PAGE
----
Half of American households are at risk of not having enough income to maintain their current standard of living during retirement, according to the Center for Retirement Research at Boston College. Even those who have saved and invested faithfully for their golden years often struggle to determine how to withdraw from their retirement accounts in a way that provides regular income without depleting their funds.
That need for regular retirement income is driving an increased interest in annuities, says Carol Goetsch, senior product manager, insurance and annuities at RBC Wealth Management–U.S.
“People are learning that annuities offer tax advantages as well as income,” Goetsch says. “In many situations, annuities can be a crucial component of a complete wealth plan.”
Here's what you need to know about annuities and how they can help you meet your retirement planning goals.
What are annuities?
Annuities are income investments for retirement offering a guaranteed monthly payment stream in exchange for that investment. Compared to stock market investments, which can provide income but also have its value fluctuate based on market movements, annuities offer a guaranteed source of income that does not change as a result of the market, explains Mike Clark, insurance and annuity consultant at RBC Wealth Management–U.S.
The amount of income you can expect from an annuity varies based on the amount you invest and the type of annuity you select. Generally, most annuities pay 4.5 percent to 5.5 percent annually, Clark says. For example, if you were to invest $1 million in an annuity, you would get approximately $50,000 annually for the rest of your life.
“Having that income you can count on gives you something on which to base your budget,” Clark says. “Even if the asset went to zero, the insurance company has to continue paying you—and your spouse, if you include them on the income guarantee.”
What benefits can annuities offer?
By providing a guaranteed income, one of the biggest benefits of annuities is that they can help provide a reliable paycheck in retirement. With Americans now living longer than ever, the possibility that they will outlive their retirement savings is increasing. Annuities provide stability and reliability that can help people plan for this longevity risk.
But guaranteed income isn't the only benefit annuities offer. Because annuity investments grow tax-deferred until the funds are withdrawn, they can help you accelerate your retirement savings. For example, if you cashed out a traditional IRA and rolled it into a qualified annuity, you wouldn't pay any taxes on the growth until you begin taking withdrawals. When you're no longer working and may be in a lower tax bracket, your annuity withdrawals could be taxed at a lower rate, Clark explains.
Additionally, annuities can also help diversify your retirement portfolio and protect your principal. “We have markets at all-time highs, and that's been going on for decades,” says Clark. “People want to protect what they've accumulated rather than risk losing it if the market corrects. With an annuity, you can put a floor on some of those investments.”
Certain types of annuities allow investors to participate in the market and enjoy market gains while protecting their principal investment, Clark explains.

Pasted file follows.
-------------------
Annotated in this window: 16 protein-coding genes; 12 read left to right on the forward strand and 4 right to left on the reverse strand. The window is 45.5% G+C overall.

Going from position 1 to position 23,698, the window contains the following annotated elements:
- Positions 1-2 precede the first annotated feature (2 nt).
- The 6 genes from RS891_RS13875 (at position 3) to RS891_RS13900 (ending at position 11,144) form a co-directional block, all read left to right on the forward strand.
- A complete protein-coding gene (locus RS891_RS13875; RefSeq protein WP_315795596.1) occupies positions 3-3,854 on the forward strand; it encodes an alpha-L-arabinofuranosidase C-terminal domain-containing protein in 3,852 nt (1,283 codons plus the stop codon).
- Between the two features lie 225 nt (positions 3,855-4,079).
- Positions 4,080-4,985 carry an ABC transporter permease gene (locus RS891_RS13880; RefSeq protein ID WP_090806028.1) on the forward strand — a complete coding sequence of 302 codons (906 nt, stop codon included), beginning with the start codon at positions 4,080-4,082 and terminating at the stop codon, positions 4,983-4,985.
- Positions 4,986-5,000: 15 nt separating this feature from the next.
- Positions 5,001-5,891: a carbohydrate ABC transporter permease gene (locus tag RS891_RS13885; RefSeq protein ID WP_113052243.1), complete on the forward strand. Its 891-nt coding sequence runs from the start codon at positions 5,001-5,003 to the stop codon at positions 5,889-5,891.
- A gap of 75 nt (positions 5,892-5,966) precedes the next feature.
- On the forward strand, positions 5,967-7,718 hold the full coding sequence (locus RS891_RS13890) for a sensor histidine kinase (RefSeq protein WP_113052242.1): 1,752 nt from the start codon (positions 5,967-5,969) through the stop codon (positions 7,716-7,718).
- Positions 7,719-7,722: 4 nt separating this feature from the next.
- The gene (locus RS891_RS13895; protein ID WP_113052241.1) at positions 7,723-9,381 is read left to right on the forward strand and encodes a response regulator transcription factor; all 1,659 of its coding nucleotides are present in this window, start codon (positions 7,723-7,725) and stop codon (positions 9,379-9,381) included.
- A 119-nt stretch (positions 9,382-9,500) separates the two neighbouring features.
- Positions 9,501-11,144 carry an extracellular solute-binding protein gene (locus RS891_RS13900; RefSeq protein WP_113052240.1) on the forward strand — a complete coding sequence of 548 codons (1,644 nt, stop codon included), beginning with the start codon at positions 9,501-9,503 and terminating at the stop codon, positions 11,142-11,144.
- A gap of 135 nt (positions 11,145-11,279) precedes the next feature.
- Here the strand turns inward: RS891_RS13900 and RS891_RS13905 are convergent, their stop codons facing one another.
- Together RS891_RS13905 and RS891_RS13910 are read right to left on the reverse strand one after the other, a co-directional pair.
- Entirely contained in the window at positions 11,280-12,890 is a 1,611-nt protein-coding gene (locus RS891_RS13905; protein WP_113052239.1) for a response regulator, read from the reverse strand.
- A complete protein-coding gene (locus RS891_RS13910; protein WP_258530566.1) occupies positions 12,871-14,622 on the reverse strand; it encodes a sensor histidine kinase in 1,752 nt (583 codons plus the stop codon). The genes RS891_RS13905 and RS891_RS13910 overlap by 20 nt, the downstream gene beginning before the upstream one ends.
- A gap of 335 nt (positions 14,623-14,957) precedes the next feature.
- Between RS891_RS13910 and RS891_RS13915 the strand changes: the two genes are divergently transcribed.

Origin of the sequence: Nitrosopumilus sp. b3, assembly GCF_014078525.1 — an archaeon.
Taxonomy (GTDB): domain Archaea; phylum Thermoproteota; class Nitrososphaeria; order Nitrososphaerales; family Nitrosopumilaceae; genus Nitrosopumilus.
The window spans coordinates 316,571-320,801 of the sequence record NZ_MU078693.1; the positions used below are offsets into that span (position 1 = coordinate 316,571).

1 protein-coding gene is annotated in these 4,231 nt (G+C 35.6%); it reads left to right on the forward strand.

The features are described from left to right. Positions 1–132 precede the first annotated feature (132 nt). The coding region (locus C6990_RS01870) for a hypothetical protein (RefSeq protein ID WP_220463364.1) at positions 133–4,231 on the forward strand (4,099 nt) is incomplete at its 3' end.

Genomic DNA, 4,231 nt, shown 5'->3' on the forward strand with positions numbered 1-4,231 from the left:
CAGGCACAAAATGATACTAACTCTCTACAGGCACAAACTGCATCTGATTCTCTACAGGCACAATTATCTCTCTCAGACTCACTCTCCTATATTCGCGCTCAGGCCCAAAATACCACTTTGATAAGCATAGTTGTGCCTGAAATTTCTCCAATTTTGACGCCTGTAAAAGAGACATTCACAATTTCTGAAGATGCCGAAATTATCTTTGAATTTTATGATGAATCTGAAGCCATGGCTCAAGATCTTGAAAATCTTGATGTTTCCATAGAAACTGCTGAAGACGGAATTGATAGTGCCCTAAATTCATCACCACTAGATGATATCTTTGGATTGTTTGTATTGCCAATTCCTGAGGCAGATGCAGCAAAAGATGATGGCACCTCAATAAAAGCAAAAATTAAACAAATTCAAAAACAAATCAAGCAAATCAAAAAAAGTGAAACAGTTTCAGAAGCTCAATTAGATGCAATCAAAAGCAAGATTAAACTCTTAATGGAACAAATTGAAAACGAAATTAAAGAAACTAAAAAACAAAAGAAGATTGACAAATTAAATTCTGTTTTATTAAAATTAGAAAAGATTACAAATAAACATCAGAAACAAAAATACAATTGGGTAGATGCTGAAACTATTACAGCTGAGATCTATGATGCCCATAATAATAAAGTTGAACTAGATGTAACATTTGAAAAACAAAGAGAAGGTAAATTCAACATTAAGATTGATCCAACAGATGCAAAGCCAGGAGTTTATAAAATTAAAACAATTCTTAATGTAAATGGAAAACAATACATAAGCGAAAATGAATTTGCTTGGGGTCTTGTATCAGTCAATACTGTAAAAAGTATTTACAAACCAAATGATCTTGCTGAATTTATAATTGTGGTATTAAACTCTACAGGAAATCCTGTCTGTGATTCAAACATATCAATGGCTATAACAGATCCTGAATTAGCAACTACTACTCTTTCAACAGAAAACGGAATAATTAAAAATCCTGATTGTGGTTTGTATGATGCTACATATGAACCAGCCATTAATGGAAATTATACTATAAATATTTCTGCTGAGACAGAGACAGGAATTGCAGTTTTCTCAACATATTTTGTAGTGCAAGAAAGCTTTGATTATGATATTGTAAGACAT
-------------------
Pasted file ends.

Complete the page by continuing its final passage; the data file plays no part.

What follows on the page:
And because there are different options available, most investors will be able to find an annuity that meets their risk tolerance and suits their specific needs, Goetsch says.
In that way, she adds, they're a lot like apples.
“There are Granny Smith and Red Delicious and Honeycrisp apples—they're all slightly different, but they're all apples,” she says. “With annuities, there are varieties designed to meet different needs. For conservative investors there are fixed rates; for others there are variable rates; and there are also indexed annuities tracked to market indexes, so you can be in the market and get the upside along with principal preservation.”
Should you invest in annuities?
Despite the many benefits offered by annuities, they may not be right for everyone or every specific situation. For instance, people who are young and won't retire for a while have plenty of time to invest in the market and grow their money, Clark says. Purchasing an annuity at a younger age may be premature, because you would be paying an additional expense that is not necessarily providing value when your retirement is in the distance future.
Likewise, as you approach normal life expectancy, the value of annuities may begin to diminish, Clark says.
“The sweet spot for benefiting from the guaranteed income provided by an annuity is to start the investment between your late 50s and mid 70s,” he says.
Similarly, if your goal is to leave a legacy for your family rather than create retirement income, annuities may not be the right strategy. Annuities can be passed to heirs, but because there can be tax implications for inherited annuities, they are not the most efficient products for that purpose, says Goetsch.
But if you're working to fully fund your retirement and are looking for options to create retirement income, protect your investments, diversify your portfolio and manage taxation, annuities may be a viable option for meeting your goals.
Like any investment, an annuity should be incorporated into a holistic retirement plan, and “should never dominate a portfolio,” Goetsch says. But as a part of your overall plan, annuities can play an important role in helping you accomplish your financial goals and plan for a secure retirement.